In June 1941 and in connection with the German attack on the Soviet union, a prisoner of war camp was established for about 6,000 Soviet prisoners of war in Szebnie, about fourty kilometres southwest of Rzeszow. The first prisoners of war were forced to build about twenty barracks, but these were far from adequate and during the winter of 1941/42 the majority of prisoners of war died due to cold, starvation and disease. In the spring of 1943, the camp was reorganized into a concentration camp for Jews sent to the camp from settled ghettos within the region, including. Rzeszow. These were Jews who had not been murdered in connection with the dismantling of the ghettos because the germans believed that they were needed as slave workers.

Although the majority of the prisoners sent to the camp were Jews, there were also prisoners of other births in the camp. The camp eventually consisted of about 35 barracks covering an area of about 10 hectares. The prisoners were used as slave workers in various industries or other projects. In August 1943, more than 1,000 prisoners were in the camp, with already at the end of the year about 5,000 prisoners were in the camp. In august 1943, the Jews were separated from the other prisoners by dividing the camp into a jewish part and another part.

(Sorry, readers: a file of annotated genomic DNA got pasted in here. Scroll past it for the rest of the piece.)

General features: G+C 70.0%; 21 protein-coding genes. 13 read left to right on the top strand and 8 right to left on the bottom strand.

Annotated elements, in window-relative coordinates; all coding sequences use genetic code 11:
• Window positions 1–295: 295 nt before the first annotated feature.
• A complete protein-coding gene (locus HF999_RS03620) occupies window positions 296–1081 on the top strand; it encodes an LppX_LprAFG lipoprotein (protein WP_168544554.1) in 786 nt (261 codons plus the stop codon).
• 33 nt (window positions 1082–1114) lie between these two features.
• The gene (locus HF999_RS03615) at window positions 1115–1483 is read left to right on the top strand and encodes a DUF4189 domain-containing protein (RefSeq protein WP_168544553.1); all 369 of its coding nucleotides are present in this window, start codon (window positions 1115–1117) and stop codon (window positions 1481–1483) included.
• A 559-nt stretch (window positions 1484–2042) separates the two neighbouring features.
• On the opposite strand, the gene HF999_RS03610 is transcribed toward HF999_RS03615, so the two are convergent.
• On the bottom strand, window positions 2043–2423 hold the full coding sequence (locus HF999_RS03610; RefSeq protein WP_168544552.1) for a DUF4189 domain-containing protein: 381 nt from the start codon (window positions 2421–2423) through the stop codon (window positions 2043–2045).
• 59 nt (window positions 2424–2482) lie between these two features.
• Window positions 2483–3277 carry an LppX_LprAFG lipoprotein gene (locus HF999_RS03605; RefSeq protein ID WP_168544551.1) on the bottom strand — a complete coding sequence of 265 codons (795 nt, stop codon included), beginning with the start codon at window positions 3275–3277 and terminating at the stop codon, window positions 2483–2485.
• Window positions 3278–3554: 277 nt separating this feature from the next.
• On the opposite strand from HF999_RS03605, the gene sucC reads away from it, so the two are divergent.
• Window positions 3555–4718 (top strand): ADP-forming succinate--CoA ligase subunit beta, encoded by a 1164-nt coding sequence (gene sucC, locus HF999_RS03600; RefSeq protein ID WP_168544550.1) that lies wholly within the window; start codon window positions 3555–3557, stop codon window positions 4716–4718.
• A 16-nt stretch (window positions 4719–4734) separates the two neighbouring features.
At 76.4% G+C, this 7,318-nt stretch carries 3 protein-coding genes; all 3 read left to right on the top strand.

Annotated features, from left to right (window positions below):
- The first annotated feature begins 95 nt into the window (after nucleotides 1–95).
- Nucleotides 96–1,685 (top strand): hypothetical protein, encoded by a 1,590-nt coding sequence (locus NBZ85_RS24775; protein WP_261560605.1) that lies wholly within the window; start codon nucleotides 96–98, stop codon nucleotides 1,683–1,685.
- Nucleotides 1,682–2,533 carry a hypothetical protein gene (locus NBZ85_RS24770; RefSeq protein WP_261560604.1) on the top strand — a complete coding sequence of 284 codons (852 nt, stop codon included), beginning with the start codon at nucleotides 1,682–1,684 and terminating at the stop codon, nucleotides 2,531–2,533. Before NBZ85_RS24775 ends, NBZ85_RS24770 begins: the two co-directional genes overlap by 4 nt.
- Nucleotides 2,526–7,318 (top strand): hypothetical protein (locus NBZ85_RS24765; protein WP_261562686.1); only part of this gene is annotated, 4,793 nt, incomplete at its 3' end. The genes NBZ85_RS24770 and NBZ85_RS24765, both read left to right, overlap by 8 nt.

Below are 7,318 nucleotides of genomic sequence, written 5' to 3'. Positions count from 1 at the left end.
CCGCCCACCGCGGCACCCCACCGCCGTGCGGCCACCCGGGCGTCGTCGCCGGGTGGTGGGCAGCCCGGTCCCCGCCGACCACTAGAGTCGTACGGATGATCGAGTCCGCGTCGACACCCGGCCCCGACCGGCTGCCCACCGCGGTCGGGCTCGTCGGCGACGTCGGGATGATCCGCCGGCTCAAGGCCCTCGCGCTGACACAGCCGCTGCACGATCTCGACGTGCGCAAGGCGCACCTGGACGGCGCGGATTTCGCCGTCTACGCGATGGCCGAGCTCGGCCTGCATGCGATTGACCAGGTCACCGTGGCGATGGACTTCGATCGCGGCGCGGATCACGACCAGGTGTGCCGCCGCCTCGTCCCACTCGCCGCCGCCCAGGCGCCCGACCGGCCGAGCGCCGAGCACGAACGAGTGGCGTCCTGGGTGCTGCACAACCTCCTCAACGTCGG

In November 1943, 2,000 Jews were shot in a forest outside Dubrocowa a few kilometers south of Szebnie. In 1943, 2,800 Jews were deported to Auschwitz. In February 1944, only 80 Jews remained in the camp, deported to Plaszow outside Krakow. Other (non-Jewish) prisoners remained until August 1944 when they were deported to a camp called Grybow. Between February and August 1944, the camp once again served as a prisoner-of-war camp for Soviet prisoners of war.

In August 1944, the prisoners of war were murdered by SS units summoned from the SS-Heidelager, a military training camp for the SS in Pustkow, about six miles north of Szebnie. In connection with this, the barracks were burned down and in early September the Soviet Red army arrived in Szebnie. The camp was destroyed. A total of about 10,000 prisoners died in the camp during its existence between June 1941 and August 1944. In addition to the murder of prisoners, typhus epidemics also claimed a large number of victims.

Current status: Demolished with monument (2015).

Address: Szebnie 222, 38-203 Szebnie.

Get there: Car.

My comment:

To my knowledge, there is nothing left of the camp and on the site there is now a school and a football field. But there has been a memorial and on the wall of the school there is a large information board (polish) that shows how the camp looked like. At the cemetery in Szebnie there is another memorial and west of Szebnie there is a cemetery for Soviet prisoners of war, among other things. died in the camp and partly a cemetery for people in the region who were killed by the Nazis, including from the camp.

Follow up in books: Kogon, Eugen: The Theory and Practice of Hell: The German Concentration Camps and the System Behind Them (2006).